Thursday, June 9, 2011

Thunderstorms, Painting and Dylan's Self Portrait

All last night lightening flickered through the night skies and thunder echoed its baritone bellow. I took some video around four in the morning so it's pretty dark. The audio is good though. Have a listen to a Midwestern thunderstorm.

When I got up this morning it was still raining. Long puddles had stretched across the front yard. They were threatening to join forces and take it to the streets. But the rain stopped before chaos alas did run a'mud or a'muck.

Last night I'd watched a BBC Mystery Series called, "George Gently". It's set in the sixties. Which I don't have much memory for since the accident and my brain injury. Unless something specifically stirs up a memory I can't find my way back to my life. So it was a joy to watch one of these George Gently's and to remember that during those years I used to love to play the piano. And I always heard classical music playing in my head. And I thought about the music and playing it over and over in my head. And I could see my fingers playing an invisible keyboard on my leg, as my head ever so slightly kept time with Bach, Chopin, Debussy, Beethoven and Mozart.

I knew that I used to play the piano and I knew we had a grand Baldwin in the living room. And I knew I'd purchased an antique full grand upright and moved that thing with me everywhere. I sure used to make that piano shake when I played Rachmaninoff and Beethoven and Mozart. What fun.

I began to rattle on, telling my daughter about how much I used to love to play and how I used to practice 6-8 hours most days. And how I went to Columbia College and had my own place and worked a couple of part-time jobs and how I lived to play the piano and write back then. And she laughed when I told her how back then the pianists weren't allowed to refer to written music when they played. And I told her how I used to get lost in the music and would need to look up to see where I was going now and then. And how I hated recitals. And I told her how kind my teacher was. And how she'd come to the piano with the music and reassure me when I inevitably got lost and then I'd play and everything was fine. And I told her the only people that ever heard me play were my family members, teachers, roommates and a very few close friends. And I explained to her that this was why I was studying creative writing and poetry and music the first time around at Columbia College in Chicago. I wanted to learn how to compose and one day conduct an orchestra and write books. My daughter laughed. She thought it was funny that I'd feel okay about conducting in front of an audience as long as I didn't have to play for them. She wondered if it was because I would have my back toward the audience. And I laughed right back because, she was probably exactly right.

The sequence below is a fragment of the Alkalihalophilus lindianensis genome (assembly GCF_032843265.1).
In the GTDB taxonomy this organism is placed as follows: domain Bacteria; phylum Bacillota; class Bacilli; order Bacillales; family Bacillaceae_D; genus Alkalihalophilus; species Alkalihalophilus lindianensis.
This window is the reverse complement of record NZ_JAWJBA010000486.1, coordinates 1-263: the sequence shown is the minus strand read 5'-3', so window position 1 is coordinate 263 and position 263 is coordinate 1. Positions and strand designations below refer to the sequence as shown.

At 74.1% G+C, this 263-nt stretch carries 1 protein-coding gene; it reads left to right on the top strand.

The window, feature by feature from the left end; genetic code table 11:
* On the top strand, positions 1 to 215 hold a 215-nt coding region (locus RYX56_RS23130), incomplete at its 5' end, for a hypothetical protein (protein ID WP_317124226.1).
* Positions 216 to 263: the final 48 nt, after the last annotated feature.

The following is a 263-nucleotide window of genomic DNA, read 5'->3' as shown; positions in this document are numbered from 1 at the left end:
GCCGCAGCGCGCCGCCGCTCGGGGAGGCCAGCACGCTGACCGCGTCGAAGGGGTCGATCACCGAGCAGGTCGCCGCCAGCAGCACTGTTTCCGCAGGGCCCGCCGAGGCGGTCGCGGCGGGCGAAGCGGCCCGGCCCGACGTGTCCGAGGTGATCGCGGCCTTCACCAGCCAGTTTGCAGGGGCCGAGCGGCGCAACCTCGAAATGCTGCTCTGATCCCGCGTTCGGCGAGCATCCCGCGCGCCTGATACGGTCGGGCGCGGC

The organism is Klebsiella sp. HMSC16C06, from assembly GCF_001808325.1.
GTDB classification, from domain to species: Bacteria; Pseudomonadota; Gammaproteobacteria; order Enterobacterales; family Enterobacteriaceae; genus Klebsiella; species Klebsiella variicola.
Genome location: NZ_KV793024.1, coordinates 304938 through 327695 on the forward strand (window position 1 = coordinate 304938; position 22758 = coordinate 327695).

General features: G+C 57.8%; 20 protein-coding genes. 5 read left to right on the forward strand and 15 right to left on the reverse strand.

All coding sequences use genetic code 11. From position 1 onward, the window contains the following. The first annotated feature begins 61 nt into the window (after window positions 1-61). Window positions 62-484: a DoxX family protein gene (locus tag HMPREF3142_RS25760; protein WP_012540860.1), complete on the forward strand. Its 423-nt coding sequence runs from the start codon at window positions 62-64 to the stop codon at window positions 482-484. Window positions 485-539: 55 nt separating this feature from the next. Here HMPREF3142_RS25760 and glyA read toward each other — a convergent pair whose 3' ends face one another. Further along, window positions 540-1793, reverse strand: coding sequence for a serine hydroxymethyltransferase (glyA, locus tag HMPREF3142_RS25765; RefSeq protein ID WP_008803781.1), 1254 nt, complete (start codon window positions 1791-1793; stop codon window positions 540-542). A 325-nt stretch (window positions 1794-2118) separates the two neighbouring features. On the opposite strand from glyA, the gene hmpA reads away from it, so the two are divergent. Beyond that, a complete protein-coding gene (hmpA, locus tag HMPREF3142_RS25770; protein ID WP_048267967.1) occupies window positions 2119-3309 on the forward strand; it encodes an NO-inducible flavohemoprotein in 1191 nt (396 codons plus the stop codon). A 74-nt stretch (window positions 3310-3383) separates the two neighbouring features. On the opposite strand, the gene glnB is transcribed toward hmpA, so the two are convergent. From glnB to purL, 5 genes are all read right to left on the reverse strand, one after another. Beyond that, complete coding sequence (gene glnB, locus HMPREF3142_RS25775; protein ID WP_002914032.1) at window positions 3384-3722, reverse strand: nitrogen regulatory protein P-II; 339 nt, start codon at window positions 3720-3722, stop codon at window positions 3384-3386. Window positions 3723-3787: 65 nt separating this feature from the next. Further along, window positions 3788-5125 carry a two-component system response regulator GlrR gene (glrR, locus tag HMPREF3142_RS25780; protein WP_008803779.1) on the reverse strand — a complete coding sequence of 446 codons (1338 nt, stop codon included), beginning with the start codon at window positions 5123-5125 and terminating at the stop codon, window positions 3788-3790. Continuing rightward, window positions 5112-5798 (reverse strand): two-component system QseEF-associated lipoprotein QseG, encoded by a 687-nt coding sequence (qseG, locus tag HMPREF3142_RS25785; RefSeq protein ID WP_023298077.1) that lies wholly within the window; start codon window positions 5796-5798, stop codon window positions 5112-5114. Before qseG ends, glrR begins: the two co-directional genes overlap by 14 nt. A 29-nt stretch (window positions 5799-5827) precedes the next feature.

Anyway, it was fun watching another good mystery. They don't write much good TV in the states. There are a few good shows. The Big Bang Theory is one of my favorites. And The Mentalist and CSI are good too. But most American TV is about something they call reality TV. I call it Gag TV because it’s so stupid that's what it makes me feel like doing. I watched about 15, maybe 15 minutes of one show and maybe a year later watched about the same with another show. And that's been it. Between the library and NetFlix I am free to watch what I want. And it ain't no stinkin' reality TV. It's the best excuse for turning the TV off altogether.

I painted today. The temperature dropped 36 degrees since yesterday. It's in the mid-fifties and perfect weather for open windows and working on some canvases.

I listened to Dylan's, "Self-Portrait" cd in the studio. I set it to repeat all songs and enjoyed it all day. Some people hated it when it came out. They said it was a departure and some said it was terrible and they couldn't understand it. But I loved it. It was a defiant departure, standing on two feet with arms folded. And while it wasn't as brilliantly composed and played as his much later album, "Love and Theft," it stands on its own just fine. Though Dylan harmonizing with Dylan singing, "The Boxer," still cracks me up. Really, dude, what were you thinking? Don't mistake me, I love you man but, "Whoa Nelly."

I really love the, "All the tired horses" cut. Its ridiculous the way I can listen to that over and over again. John would make so much fun of me if he knew I was still this way.

I'm going to watch some Rosemary and Thyme tonight. When I can't see the leaves through these windows any longer and all the words that are in this old head of mine have dropped onto this page for you to read, I'm going to chill out.

And enjoy another storm, fast approaching.

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